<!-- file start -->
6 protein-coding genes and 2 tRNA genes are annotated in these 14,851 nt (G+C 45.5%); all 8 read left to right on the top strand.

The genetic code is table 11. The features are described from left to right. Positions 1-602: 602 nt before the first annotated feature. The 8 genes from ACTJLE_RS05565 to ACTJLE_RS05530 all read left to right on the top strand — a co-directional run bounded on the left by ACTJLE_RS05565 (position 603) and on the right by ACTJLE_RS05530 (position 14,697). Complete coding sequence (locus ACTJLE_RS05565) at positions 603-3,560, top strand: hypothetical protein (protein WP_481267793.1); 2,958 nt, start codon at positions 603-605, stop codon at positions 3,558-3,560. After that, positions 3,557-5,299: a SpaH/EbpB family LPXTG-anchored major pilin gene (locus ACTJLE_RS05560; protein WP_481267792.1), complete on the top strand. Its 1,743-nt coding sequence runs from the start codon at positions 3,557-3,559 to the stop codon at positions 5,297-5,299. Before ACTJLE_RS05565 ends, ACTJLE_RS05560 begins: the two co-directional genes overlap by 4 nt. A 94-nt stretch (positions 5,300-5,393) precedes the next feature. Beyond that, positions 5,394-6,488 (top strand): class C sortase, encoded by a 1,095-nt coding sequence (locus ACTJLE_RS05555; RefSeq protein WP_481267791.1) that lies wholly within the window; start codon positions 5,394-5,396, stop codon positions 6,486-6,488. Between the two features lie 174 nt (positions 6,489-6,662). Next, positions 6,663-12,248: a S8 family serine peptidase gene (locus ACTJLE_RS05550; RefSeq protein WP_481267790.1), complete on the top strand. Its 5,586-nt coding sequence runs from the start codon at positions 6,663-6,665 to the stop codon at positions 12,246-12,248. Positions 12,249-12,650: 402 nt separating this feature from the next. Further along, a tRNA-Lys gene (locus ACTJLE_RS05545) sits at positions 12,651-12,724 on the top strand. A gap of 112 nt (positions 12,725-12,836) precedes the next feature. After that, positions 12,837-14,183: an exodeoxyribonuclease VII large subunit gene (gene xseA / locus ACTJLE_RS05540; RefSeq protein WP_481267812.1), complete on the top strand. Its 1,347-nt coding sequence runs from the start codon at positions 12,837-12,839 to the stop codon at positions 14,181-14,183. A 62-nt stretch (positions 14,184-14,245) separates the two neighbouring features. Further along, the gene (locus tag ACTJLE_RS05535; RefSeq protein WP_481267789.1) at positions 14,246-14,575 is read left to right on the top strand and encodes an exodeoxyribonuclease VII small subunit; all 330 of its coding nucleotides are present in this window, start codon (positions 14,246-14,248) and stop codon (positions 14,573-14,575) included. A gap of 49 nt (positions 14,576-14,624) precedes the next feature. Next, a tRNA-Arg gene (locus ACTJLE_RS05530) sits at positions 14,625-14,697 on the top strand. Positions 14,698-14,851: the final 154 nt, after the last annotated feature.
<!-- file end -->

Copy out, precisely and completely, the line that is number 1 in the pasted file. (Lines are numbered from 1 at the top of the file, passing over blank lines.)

6 protein-coding genes and 2 tRNA genes are annotated in these 14,851 nt (G+C 45.5%); all 8 read left to right on the top strand.